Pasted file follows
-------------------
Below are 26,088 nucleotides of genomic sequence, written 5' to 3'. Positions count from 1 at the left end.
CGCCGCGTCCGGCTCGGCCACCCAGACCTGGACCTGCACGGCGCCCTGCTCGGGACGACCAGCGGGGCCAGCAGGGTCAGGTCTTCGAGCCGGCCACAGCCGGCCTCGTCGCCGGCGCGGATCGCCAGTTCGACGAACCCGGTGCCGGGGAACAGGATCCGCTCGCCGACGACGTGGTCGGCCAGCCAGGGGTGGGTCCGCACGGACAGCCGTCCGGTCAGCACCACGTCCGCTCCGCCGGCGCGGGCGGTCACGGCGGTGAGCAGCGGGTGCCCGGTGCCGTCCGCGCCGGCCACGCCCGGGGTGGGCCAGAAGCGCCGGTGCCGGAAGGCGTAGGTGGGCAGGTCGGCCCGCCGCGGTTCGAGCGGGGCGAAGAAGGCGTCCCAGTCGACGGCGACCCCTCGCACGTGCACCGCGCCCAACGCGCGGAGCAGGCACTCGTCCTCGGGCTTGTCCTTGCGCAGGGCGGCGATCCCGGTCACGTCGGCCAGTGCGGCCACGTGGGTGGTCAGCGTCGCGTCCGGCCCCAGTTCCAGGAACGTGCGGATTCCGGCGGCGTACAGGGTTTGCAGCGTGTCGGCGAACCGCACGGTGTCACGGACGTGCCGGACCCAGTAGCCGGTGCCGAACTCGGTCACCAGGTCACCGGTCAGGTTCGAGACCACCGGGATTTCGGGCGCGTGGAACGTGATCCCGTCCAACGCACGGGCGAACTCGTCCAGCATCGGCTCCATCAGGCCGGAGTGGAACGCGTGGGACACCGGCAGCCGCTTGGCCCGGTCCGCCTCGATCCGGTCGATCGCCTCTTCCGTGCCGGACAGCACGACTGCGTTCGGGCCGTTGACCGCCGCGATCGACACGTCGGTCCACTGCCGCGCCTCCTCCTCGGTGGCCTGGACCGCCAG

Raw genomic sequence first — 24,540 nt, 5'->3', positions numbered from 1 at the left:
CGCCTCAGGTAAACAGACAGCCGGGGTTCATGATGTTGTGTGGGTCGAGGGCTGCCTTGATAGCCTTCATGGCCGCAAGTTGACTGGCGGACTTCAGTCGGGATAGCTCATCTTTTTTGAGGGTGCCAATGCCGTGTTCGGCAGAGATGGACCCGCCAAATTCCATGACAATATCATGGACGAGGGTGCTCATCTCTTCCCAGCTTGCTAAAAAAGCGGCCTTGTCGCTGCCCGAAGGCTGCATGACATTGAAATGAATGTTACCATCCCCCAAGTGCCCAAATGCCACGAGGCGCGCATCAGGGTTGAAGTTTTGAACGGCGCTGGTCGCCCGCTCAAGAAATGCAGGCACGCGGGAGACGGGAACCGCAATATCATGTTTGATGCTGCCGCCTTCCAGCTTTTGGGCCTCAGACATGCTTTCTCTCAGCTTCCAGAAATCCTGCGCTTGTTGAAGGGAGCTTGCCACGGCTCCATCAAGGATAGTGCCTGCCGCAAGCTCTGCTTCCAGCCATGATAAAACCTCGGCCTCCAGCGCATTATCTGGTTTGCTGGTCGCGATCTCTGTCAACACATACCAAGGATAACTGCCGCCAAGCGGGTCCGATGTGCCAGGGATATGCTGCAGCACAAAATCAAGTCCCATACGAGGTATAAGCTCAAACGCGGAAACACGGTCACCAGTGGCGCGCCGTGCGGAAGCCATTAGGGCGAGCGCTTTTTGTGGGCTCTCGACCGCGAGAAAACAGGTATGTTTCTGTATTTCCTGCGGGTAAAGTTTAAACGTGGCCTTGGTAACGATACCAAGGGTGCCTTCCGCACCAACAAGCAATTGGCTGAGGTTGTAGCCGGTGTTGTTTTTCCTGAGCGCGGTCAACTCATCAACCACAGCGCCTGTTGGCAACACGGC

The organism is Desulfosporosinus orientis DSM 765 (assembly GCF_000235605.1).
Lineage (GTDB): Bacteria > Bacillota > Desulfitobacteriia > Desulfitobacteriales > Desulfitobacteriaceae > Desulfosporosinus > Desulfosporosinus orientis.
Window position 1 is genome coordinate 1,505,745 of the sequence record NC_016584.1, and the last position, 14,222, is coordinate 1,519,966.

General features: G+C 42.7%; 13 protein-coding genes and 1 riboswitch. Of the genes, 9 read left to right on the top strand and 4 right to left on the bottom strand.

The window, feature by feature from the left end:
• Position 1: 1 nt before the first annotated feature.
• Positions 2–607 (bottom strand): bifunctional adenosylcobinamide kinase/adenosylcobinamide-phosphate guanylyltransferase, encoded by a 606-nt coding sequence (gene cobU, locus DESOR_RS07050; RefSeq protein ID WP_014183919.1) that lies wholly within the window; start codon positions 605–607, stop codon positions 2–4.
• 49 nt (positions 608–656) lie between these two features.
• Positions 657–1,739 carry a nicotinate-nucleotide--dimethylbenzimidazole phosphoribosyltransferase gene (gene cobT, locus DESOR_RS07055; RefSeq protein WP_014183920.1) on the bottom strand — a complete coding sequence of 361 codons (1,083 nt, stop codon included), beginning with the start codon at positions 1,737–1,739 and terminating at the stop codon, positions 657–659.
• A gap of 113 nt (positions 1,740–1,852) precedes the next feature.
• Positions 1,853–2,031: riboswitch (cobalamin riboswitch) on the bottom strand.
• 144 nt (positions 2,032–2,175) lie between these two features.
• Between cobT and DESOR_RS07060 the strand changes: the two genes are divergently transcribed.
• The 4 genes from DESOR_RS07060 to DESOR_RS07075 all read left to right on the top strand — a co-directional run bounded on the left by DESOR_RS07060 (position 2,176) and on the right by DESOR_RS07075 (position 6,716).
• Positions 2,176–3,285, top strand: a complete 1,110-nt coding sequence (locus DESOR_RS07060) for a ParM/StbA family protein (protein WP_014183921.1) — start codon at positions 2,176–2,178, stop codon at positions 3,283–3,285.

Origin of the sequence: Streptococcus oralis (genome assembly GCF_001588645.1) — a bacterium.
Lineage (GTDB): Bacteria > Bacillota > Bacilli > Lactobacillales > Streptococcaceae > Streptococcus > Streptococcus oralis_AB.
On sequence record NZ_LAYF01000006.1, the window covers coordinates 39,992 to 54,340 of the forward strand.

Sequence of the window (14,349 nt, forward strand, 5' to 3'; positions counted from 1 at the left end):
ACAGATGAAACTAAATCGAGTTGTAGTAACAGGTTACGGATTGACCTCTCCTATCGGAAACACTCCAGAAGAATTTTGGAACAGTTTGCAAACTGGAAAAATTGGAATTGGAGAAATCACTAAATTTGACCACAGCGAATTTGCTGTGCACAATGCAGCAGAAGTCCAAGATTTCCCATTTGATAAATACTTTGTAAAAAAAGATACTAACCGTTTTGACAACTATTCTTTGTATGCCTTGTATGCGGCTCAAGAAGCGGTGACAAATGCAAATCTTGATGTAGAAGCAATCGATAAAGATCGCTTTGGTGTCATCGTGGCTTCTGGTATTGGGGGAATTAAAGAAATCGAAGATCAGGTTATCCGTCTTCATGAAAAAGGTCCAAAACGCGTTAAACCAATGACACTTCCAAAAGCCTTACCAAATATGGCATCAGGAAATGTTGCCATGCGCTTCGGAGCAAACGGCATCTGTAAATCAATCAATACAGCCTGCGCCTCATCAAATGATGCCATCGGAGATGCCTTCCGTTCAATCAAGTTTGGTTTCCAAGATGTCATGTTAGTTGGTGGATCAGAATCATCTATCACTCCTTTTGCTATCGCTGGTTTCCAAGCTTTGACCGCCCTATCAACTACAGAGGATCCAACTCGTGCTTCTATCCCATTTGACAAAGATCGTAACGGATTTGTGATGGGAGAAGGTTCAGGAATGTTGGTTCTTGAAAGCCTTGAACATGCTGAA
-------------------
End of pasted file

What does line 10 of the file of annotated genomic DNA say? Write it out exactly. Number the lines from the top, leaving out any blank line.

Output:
• Position 1: 1 nt before the first annotated feature.